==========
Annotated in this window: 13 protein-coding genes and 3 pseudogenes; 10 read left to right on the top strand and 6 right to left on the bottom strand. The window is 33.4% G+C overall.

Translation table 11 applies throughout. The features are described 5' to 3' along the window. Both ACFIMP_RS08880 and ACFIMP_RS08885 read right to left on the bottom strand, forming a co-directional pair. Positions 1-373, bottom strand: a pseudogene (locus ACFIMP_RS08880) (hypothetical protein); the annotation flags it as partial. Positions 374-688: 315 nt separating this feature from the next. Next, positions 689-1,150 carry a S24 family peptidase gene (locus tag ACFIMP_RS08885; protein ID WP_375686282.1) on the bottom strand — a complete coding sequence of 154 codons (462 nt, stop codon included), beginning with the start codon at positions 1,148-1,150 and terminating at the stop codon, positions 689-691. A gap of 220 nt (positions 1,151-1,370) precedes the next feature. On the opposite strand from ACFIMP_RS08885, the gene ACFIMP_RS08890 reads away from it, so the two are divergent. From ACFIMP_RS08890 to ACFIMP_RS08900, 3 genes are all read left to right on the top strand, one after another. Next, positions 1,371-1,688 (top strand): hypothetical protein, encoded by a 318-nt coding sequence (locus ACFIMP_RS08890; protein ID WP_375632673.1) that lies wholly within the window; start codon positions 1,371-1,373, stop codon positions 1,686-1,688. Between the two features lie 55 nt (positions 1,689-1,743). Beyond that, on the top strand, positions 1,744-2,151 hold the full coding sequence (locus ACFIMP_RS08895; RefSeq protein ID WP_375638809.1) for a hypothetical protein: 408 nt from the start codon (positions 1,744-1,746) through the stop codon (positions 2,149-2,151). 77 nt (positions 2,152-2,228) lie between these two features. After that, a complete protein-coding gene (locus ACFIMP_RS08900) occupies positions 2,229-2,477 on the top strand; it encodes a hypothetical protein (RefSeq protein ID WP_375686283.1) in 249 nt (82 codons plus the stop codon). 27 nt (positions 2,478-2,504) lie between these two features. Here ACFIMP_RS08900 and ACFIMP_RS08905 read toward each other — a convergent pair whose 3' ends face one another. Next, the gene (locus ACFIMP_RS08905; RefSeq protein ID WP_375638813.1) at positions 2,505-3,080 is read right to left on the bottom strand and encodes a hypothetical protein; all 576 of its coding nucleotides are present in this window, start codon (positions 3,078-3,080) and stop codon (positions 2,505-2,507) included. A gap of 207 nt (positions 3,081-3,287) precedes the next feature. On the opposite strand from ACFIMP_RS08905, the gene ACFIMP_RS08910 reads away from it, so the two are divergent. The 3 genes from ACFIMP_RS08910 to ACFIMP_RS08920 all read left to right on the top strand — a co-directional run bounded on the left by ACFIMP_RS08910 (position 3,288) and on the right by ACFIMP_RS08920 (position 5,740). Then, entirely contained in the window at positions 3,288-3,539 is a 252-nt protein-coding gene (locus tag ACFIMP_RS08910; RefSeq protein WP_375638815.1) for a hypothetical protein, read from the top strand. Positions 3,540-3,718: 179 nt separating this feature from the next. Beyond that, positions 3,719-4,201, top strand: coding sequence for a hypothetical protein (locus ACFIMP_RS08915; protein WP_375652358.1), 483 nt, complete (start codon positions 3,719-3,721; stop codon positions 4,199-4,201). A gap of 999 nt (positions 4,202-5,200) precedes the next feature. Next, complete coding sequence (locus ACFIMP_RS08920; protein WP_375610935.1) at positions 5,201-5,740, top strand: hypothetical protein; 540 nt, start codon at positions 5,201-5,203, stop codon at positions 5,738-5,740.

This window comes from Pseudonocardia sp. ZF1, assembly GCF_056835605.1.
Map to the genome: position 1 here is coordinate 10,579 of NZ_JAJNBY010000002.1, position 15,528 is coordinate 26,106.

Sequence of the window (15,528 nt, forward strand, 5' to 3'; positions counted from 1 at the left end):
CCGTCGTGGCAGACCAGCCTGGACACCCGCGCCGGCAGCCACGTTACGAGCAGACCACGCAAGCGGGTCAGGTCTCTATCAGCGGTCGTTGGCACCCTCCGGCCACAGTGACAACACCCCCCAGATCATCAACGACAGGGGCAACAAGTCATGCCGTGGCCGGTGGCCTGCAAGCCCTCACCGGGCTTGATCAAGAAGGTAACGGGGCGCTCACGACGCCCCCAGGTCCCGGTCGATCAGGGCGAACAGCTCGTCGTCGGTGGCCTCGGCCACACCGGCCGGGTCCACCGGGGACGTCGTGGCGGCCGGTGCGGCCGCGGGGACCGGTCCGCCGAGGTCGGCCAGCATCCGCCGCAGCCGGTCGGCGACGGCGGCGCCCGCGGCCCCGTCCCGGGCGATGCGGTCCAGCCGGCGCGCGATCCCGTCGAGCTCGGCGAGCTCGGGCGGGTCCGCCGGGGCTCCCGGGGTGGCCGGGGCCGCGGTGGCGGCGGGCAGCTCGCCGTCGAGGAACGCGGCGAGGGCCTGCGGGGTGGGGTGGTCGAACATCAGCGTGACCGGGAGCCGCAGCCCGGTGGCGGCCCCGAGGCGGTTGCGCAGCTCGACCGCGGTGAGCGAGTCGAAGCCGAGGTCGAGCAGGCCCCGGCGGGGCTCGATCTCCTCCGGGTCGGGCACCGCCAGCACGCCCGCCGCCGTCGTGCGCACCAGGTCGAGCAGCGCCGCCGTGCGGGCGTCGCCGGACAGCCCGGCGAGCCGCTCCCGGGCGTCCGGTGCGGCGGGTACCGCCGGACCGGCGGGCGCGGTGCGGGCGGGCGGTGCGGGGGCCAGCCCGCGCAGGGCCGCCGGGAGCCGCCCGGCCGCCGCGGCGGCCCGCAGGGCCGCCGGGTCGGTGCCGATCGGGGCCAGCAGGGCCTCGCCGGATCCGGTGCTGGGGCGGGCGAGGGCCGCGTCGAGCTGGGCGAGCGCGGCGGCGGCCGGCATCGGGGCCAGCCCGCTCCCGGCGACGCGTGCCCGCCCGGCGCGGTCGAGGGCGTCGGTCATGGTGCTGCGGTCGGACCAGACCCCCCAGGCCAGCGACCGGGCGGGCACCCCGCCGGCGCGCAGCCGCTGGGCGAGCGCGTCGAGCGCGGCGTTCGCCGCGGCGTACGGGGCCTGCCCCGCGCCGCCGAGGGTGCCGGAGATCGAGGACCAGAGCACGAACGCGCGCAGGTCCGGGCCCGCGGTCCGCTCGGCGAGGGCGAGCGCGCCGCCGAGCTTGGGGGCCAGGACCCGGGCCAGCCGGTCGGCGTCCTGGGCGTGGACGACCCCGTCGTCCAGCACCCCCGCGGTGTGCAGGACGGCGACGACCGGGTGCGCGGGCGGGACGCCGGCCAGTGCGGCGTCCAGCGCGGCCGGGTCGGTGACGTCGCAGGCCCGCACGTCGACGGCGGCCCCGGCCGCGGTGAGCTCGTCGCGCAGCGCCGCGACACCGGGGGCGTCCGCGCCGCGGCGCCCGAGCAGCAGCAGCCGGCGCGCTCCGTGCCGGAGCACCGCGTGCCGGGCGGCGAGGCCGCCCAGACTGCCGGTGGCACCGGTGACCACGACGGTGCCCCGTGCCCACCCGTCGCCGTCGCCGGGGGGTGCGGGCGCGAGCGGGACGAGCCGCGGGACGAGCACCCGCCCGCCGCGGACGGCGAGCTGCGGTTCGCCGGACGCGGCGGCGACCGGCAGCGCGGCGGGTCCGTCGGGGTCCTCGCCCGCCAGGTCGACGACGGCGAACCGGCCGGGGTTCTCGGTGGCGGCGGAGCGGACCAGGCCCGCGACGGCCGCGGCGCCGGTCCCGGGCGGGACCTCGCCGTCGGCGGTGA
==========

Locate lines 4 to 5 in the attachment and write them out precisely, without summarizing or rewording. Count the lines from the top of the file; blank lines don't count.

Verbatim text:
Map to the genome: position 1 here is coordinate 10,579 of NZ_JAJNBY010000002.1, position 15,528 is coordinate 26,106.

Sequence of the window (15,528 nt, forward strand, 5' to 3'; positions counted from 1 at the left end):